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This is a tool to cheat an X11 server to believe that there are more monitors than there actually are. It hooks into libXRandR and libXinerama and replaces certain, configurable monitor configurations with multiple virtual monitors. A tool that comes with this package can be used to configure how monitors are split.

This tool used to only work with XRandR, but I found it useful to add Xinerama emulation. It can be readily removed if it isn't needed though.

Note that this tool right now only works for legacy Xlib applications. Applications using xcb will not work. See issue #22 for progress on xcb support.

Also note: With xrandr 1.5, this library shouldn't be needed anymore for most users. xrandr has an abstraction for "monitors" now which should work out of the box, at least with applications written using one of the big GUI frameworks.

Use cases

You'll want to use this library if you have a multi-head setup, but a crappy video driver which tells RandR that there is only one big monitor, resulting in wrong window placement by window managers. Matrox Tripple Head 2 Go et al. are other candidates, where there really is only one big monitor, but you'd want to split it anyway. Another use case is to test multi-head behaviour without having multiple monitors.


You may use, redistribute and modify this program under the terms of the GNU General Public License (GPL) Version 3, in the version available under the URL


  • Phillip Berndt
  • Geoffrey 'gnif' McRae
  • Gerry Demaret
  • Audrius Butkevicius


In most cases, simply run make, then install using make install. This will determine where the library should be installed and where the originals reside. Pay attention to any warnings/errors from the configure script. To compile the library, you will need the XRandR and X11 development packages for your distribution.

In case of Ubuntu, install the following prerequisites:

 sudo apt-get install xorg-dev libglu1-mesa-dev build-essential \
 python3-gi python-gi-dev python-gi-cairo

After installation, use the fakexrandr-manage tool to create a configuration (in ~/.config/fakexrandr.bin).

For Arch Linux, there is a PKGBUILD (git) by Philipp Schmitt.

Manual installation

If you need FakeXRandR for another use case or the automated building does not work for you, here are some details:

The configure script creates a config.h header with the path to the system's real file and a path which preceeds that of the real library in the ld search path, where the FakeXRandR should be placed. You can use ldconfig -v to get a list of suitable directories, if configure should fail to determine one.

The libXrandr.c file only contains a initialization function which loads the symbols from the real library and implementations of the functions that we actually override and which require more than replacement of XIDs for fake screens with real the one's. All other functions are automatically generated by from the default Xrandr header file.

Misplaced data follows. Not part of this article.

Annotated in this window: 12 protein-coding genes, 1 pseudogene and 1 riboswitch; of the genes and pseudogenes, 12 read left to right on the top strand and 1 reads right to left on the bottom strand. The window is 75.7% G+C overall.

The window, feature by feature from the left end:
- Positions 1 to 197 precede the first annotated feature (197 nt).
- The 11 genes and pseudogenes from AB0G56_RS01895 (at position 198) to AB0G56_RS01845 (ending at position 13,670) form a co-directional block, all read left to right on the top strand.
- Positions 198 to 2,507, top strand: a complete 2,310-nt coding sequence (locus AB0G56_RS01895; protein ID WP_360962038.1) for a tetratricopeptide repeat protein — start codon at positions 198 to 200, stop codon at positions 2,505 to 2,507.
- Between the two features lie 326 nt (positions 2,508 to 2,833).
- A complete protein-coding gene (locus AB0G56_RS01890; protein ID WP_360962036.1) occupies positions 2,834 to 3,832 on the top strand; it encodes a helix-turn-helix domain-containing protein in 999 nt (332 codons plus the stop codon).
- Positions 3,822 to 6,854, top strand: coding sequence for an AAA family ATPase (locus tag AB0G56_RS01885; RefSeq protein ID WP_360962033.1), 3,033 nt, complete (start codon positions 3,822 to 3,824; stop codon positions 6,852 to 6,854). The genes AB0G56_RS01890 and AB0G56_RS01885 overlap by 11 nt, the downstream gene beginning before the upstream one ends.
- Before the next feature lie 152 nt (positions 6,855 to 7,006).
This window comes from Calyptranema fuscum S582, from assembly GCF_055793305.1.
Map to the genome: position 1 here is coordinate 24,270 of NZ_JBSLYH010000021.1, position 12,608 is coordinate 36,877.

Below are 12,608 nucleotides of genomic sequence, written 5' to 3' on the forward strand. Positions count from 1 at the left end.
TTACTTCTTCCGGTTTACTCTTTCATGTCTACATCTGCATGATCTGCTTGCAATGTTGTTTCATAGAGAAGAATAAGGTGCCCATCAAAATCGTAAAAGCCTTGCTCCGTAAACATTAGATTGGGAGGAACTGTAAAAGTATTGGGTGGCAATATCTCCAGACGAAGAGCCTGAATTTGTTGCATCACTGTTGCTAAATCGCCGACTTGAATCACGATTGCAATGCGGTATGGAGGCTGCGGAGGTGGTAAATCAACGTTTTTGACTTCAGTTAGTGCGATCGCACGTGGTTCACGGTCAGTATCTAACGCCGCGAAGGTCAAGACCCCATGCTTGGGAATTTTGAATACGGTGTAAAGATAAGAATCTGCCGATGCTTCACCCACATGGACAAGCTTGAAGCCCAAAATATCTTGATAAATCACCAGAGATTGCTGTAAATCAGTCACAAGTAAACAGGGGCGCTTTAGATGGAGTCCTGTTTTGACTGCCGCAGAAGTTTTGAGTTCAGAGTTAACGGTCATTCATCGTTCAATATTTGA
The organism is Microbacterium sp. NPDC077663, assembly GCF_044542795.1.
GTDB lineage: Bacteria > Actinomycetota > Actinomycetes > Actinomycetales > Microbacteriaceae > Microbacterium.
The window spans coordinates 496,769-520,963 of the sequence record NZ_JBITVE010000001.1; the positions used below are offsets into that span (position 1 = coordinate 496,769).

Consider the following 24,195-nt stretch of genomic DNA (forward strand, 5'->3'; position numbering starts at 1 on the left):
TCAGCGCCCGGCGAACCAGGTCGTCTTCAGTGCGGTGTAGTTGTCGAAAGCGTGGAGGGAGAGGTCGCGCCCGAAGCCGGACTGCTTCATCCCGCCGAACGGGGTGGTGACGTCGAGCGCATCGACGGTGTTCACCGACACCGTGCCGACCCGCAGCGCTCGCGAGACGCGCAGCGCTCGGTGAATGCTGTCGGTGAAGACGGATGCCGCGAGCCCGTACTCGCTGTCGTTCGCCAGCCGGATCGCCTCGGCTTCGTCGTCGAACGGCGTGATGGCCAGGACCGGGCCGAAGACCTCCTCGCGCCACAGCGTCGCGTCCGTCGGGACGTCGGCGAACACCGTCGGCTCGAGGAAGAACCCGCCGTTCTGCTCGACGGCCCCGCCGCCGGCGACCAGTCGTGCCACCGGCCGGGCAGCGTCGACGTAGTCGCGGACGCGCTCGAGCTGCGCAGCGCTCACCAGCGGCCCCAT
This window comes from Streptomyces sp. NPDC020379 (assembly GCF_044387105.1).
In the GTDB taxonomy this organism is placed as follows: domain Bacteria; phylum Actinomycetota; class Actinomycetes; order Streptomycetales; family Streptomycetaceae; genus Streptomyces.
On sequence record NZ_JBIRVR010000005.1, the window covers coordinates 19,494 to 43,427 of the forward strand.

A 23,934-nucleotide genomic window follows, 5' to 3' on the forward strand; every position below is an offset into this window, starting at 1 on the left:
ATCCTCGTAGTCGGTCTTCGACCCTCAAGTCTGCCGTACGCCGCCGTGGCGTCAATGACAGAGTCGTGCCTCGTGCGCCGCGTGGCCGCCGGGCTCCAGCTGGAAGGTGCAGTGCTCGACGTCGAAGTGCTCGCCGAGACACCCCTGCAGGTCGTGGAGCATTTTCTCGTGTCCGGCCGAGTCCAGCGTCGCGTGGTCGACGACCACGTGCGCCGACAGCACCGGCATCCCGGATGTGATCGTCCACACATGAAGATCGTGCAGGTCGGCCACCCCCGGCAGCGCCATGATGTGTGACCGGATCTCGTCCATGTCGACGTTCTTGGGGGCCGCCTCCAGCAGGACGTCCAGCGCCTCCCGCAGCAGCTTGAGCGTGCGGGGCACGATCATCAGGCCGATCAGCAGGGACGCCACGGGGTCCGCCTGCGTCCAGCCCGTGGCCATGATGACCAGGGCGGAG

How to

After installation, you have a tool fakexrandr-manage available. It starts a GUI if you have PyGObject installed and falls back to a command line interface elsewise. You can manually use the CLI if you run fakexrandr-manage help. In the GUI, use the select box at the top to choose an output that you want to split and click "Create". It will be identified by its resolution and EDID, which is a device specific identifier. A monitor will be drawn below.

FakeXRandr configuration

You can add splits by drawing horizontal and vertical lines with your mouse. To split an output into top and bottom part, draw a horizontal line, i.e. use your mouse like you would use scissors to cut a sheet of paper. You can move existing lines with the left mouse button, and remove them by right-clicking. When you close the configuration tool, you will be asked whether you want to save the altered configuration. Other programs, including your window manager, might need to be restarted before they begin to use the new configuration.


  • How can I see if it's working?
    Run ldd xrandr. should show up in /usr/local/lib. Then, start xrandr. Any split screens should show up multiple times, with ~1, ~2, etc. appended to their names. After you restarted your X11 session, fullscreening applications using Xrandr (e.g. GTK apps) should fullscreen to the virtual screen, not the physical one.
  • Changing settings of the fake screen doesn't have any effect?!
    XRandR is only used to communicate information on the resolution and output settings between X11 server, graphics driver and applications. It is up to the graphics driver to actually apply any settings. Since FakeXRandR only hooks into the X11 application communication, attempts to change settings for fake screens won't have any effect.
  • My two screens are mirrored. Does this library help?
    No. See the FAQ in the Gist for FakeXinerama (see "See also" section).


  • The program currently relies on the OS caching the configuration file in system memory. Since many programs will read it often, it would be useful to cache it ourselfes, in XResources (see an old revision for some Python code in the management tool regarding that), via a daemon, or shared memory.

  • Support libxcb

See also


Fake XRandR configurations for multi-head setups with crappy video drivers, like fakexinerama but with xrandr



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